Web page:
- Change in the rate of interest, i.e. CRR, SLR, Bank Rate, Repo Rate, Reverse Repo Rate, etc.
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Difference Between Inflationary and Deflationary Gap
The following points explain the difference between inflationary gap and deflationary gap:
At a full employment level, if the aggregate demand surpasses aggregate supply, then the difference between the two is an inflationary gap. However, at the full employment level, if the aggregate demand is lesser in comparison to aggregate supply, then the difference between the two is the deflationary gap.
The demand causing an inflationary gap is the excess demand. In comparison, the demand which results in a deflationary gap is deficient demand.
The inflationary gap occurs due to the factors such as:
- Rise in the propensity to consume, resulting in an increase in the consumption of the households
- Rise in government expenditure,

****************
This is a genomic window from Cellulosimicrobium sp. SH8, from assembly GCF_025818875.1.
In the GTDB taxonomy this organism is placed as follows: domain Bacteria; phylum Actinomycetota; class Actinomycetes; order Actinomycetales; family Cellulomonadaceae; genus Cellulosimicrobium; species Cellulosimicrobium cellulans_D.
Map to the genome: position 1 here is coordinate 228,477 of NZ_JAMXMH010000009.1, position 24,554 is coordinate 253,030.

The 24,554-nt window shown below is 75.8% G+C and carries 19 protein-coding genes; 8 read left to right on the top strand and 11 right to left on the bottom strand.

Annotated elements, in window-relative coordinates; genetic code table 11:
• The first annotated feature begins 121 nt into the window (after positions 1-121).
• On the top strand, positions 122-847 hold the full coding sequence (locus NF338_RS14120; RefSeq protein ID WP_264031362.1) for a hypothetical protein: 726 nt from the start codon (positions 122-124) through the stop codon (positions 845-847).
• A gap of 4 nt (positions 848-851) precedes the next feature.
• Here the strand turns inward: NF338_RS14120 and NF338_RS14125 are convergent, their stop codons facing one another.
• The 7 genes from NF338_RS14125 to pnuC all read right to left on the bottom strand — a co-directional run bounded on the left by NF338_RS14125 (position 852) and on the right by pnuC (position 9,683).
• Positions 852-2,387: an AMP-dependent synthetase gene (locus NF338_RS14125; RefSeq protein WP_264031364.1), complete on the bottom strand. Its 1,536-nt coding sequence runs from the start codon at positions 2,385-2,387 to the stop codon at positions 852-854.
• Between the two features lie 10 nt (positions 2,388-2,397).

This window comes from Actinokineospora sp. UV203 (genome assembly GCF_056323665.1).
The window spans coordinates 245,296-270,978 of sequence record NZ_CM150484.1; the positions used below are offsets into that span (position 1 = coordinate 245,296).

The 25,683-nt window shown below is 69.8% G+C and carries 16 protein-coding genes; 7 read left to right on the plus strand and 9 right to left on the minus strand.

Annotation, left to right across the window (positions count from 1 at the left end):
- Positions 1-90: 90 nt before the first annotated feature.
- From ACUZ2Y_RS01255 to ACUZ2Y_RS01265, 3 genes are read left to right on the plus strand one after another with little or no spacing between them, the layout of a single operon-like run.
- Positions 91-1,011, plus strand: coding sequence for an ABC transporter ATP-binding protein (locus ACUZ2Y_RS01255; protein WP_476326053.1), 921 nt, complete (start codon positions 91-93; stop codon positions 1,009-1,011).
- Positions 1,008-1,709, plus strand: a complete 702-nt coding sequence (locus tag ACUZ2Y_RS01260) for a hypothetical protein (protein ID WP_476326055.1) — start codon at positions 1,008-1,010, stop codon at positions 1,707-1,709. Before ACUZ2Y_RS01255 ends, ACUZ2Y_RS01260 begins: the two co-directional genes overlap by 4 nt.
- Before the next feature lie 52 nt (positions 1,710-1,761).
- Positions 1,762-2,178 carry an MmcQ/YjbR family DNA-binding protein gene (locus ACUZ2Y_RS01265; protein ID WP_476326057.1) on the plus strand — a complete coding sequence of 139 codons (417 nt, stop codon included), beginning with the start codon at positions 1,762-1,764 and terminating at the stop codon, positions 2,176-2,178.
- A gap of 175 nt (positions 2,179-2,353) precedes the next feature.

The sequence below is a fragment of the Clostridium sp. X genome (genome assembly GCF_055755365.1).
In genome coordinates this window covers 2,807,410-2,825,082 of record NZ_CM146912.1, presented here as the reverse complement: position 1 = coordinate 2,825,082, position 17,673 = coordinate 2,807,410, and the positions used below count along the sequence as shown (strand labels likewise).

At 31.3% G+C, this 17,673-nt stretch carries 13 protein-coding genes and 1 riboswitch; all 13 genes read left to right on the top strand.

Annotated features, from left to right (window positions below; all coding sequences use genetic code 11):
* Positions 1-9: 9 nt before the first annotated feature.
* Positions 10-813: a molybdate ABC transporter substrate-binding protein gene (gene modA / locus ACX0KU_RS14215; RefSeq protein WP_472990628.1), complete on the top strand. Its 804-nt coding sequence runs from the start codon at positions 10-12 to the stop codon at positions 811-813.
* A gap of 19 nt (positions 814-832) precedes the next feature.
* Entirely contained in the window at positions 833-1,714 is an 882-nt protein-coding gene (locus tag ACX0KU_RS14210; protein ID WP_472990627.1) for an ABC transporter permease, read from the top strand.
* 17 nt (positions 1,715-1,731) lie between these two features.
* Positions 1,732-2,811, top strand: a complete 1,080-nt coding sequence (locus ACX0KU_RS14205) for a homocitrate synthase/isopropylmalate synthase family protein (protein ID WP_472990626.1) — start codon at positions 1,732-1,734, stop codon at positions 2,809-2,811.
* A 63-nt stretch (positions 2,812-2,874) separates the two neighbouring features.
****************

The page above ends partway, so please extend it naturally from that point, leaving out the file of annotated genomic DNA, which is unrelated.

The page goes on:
- Increase in export demand,
- Rise in credit facilities leading to an increase in the demand for private investment,
- Increase in disposable income,
- Increase in investment.
The determinants behind the deflationary gap are:
- Fall in the propensity to consume, resulting in a decrease in the consumption of the households
- Fall in government expenditure
- Decrease in export demand due to the global recession
- A fall in credit facilities leads to a decrease in demand for private investment,
- Decrease in disposable income,
- Decrease in investment due to financial crisis or banking collapse.
Effect on General Price Level
In the case of the inflationary gap, the general price level increases, but the same will decrease in the deflationary gap.
Level of Output
When there is an inflationary gap, the level of output is constant, whereas there is a low level of output in the case of a deflationary gap.
Deflationary gap results in a reduction in the level of investment, which may result in involuntary unemployment because of the decrease in planned output. As against, in the case of the inflationary gap, there is no effect on employment.
How to cope?